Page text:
The lawyer who worked for God
St Alphonsus Liguori gave up work as a lawyer because he felt a strong calling to God and the need to help the sick.
He was born in 1696 in Naples, Italy, the oldest of seven children. His father was a naval officer, and his mother was of Spanish descent. He was very intelligent, even as a youngster. As a boy of great aptitude, he picked up many things very quickly. St Alphonsus did not attend school and was taught by tutors at home where his father kept a watchful eye.
He practiced the harpsichord for three hours each day at his father’s request and became a prodigy at the age of 13.
There wasn’t much St Alphonsus couldn’t do. To relax he was an equestrian rider, fencer, and card player. As he matured, he also developed a liking for opera. He was much more interested in listening to the music than watching the performance. St Alphonsus would often take his spectacles off, which aided his myopic eyes, in order to listen.
He earned a doctorate in law by the age of 16 and at 21 he had his own legal practice. He became a leading lawyer in Naples and in his eight years as a lawyer, it’s believed he never lost a case. Although, he resigned as a lawyer in 1723 when he lost a case because he overlooked a small, but important, piece of evidence.
His law practice immersed him in the world, and he found solace in music and visiting the sick. While seeing people suffering from terminal illnesses, he felt a distinct call to leave the legal world and to give himself to God.
He began to study theology, despite his family’s objections. He entered the seminary and was ordained three years later in 1726 at the age of 29.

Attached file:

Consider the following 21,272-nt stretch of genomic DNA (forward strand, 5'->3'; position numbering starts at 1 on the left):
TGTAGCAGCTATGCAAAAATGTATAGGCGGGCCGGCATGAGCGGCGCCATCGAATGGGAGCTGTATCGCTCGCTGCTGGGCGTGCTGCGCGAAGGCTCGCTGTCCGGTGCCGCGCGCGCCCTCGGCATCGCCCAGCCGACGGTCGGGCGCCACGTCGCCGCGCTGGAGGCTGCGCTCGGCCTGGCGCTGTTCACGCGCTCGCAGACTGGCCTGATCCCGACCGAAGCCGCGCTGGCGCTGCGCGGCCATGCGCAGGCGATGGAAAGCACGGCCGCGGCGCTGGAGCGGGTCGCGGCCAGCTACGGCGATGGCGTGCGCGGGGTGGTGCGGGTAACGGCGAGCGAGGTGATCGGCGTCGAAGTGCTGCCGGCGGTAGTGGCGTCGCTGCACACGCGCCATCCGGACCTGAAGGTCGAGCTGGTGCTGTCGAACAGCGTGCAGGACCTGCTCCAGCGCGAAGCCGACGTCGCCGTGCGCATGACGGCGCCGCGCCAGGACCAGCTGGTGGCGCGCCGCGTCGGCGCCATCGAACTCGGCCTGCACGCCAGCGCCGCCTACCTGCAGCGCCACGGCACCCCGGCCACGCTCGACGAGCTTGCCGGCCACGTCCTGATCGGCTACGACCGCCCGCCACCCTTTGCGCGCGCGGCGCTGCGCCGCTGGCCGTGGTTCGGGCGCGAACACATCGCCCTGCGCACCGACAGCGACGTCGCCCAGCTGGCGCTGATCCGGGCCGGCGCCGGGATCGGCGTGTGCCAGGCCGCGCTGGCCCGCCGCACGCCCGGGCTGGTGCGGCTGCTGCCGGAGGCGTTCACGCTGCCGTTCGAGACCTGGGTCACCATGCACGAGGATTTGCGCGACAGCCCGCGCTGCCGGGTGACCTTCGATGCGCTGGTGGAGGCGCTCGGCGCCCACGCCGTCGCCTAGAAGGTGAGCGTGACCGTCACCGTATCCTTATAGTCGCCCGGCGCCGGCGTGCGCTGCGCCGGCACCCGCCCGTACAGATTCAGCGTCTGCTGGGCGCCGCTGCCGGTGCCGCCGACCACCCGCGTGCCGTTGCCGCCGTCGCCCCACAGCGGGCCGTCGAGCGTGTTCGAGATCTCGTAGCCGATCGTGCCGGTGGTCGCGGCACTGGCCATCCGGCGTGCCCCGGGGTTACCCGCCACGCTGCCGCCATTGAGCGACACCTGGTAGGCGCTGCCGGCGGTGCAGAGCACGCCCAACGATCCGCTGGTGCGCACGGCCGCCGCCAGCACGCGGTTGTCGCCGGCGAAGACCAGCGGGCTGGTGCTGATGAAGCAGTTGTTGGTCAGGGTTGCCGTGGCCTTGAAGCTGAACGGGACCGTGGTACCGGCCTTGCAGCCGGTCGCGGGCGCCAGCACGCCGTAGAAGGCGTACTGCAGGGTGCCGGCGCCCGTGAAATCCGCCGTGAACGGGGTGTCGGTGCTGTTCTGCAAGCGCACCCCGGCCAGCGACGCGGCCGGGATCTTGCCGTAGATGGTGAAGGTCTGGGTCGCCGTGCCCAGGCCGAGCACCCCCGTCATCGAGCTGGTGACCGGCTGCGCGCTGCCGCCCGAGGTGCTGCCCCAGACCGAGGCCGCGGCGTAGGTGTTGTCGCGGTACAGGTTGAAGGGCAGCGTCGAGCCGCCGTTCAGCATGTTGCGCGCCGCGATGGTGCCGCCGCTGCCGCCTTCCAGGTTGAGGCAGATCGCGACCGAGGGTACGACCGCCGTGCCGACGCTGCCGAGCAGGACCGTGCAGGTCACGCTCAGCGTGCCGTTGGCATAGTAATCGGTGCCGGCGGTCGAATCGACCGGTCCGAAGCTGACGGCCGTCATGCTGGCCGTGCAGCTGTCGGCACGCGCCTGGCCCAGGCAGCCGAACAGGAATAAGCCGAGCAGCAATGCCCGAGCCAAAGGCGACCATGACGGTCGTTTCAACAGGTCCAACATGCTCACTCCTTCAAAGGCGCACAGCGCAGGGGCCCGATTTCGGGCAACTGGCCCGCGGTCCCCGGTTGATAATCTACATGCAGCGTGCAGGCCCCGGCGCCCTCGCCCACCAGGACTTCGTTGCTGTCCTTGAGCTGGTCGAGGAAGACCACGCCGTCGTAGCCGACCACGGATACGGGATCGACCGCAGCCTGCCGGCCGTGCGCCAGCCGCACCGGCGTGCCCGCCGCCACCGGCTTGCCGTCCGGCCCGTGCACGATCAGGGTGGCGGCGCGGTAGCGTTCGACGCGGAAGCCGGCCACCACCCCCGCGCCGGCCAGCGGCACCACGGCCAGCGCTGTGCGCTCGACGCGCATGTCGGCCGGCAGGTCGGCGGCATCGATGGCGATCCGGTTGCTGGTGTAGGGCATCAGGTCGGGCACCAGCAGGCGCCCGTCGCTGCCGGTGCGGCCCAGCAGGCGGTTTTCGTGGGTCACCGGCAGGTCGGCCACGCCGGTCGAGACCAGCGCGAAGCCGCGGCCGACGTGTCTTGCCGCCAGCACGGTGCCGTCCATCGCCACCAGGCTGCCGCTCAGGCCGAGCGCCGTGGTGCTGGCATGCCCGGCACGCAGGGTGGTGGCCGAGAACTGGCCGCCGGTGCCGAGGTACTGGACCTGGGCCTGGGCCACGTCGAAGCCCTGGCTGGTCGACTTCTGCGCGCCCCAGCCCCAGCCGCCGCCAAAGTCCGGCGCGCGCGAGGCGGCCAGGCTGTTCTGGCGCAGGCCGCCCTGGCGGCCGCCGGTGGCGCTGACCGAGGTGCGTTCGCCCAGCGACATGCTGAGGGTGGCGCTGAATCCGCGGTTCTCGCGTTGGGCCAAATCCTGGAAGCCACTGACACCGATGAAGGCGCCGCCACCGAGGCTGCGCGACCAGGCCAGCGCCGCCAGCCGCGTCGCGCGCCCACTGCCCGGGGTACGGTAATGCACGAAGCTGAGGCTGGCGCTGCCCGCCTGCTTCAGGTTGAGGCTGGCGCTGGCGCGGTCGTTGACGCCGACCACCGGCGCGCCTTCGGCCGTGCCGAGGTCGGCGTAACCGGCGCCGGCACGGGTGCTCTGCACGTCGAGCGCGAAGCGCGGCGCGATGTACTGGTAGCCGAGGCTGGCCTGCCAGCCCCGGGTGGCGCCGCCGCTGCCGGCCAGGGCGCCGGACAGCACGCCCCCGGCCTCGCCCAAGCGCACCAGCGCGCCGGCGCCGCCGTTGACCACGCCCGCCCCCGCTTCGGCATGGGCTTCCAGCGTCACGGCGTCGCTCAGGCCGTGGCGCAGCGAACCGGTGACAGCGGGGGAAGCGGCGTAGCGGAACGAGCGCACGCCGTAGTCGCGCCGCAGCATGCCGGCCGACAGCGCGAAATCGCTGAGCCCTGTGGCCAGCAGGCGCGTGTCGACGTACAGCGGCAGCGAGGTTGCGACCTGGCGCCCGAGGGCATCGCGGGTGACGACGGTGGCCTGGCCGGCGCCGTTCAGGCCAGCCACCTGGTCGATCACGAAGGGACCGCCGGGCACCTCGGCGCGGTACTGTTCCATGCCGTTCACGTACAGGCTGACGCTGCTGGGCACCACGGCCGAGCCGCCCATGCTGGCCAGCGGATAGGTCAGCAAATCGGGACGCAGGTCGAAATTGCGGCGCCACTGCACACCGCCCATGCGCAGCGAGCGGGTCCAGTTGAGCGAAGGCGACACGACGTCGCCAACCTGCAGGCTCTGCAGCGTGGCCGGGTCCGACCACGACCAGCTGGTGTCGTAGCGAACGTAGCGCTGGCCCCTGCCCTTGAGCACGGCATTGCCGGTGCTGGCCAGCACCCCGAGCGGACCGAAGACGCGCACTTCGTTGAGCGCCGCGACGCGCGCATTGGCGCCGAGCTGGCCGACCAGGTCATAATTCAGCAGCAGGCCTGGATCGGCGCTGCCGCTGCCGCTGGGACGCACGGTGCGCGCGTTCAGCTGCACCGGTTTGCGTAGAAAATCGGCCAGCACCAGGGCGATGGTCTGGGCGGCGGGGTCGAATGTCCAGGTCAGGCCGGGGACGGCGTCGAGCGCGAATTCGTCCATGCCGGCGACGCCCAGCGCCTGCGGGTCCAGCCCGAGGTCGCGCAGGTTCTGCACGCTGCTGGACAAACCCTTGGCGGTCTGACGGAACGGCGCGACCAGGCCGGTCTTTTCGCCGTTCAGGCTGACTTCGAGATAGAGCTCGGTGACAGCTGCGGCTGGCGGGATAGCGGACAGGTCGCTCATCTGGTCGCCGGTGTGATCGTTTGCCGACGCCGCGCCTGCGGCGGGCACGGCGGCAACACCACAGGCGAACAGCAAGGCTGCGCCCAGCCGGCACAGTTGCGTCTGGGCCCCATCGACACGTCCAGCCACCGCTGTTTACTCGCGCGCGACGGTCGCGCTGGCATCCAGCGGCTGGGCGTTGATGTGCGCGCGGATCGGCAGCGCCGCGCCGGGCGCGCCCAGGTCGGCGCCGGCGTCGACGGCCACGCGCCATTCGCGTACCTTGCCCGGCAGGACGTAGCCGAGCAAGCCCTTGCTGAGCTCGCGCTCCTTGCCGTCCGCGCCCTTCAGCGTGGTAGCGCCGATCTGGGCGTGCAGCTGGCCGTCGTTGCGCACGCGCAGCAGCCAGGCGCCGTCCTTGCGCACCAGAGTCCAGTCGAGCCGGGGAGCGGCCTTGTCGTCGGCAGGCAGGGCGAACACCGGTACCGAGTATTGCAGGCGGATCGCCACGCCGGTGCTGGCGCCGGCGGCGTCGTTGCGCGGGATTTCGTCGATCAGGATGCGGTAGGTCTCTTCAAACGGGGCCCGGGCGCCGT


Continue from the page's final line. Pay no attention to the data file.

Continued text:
St Alphonsus travelled to parishes around Naples giving missions and was known for his clear, direct, and simple preaching. He was much sought-after as a confessor and for his preaching.
However, his time as a diocesan priest was short-lived, and in 1732, he went to Scala and founded the Redemptorists. He was appointed bishop of an area near Naples, which was marked by uneducated parishioners and dispirited priests. He worked tirelessly to educate the laity and reform seminaries.
As he grew older, he suffered from severe rheumatism. Often, he could barely move or even raise his chin off his chest. He spent several years only drinking from tubes because his head was so bent forward.
He had to endure disorder within the government and even his own religious order, but persevered. He vowed to never waste a moment of his life and lived that way for more than 90 years. He died in 1787 and almost 100 years later, he was declared a doctor of the Church, a title given to 36 saints who are known for expounding the faith by their words or example.
Much of what marks St Alphonsus’ holiness has to do with his use of time. He vowed to never waste a moment of his life and was profoundly productive. It was also in performing a profoundly non-productive work of mercy that he heard God’s call to deepen his life of faith. As a leading lawyer, he must have had many demands, yet he made time in his day to visit those suffering from terminal illnesses. Those visits opened a different horizon to his life.
He was a great moral theologian and his famous book, ‘Moral Theology’, was published in 1748. Thirty years later, he was appointed bishop, and he retired in 1775. He died in 1787 and was canonised in 1839. His relics rest in the reliquary chapel in the Basilica.
St Alphonsus Liguori, patron saint of moral theologians and lay people, pray for us. His feast day is celebrated on August 1.
“The heart of man is, so to speak, the paradise of God. Oh, love the God who loves you! Since His delights are to be with you, let yours be found in Him.” – St. Alphonsus Liguori”.
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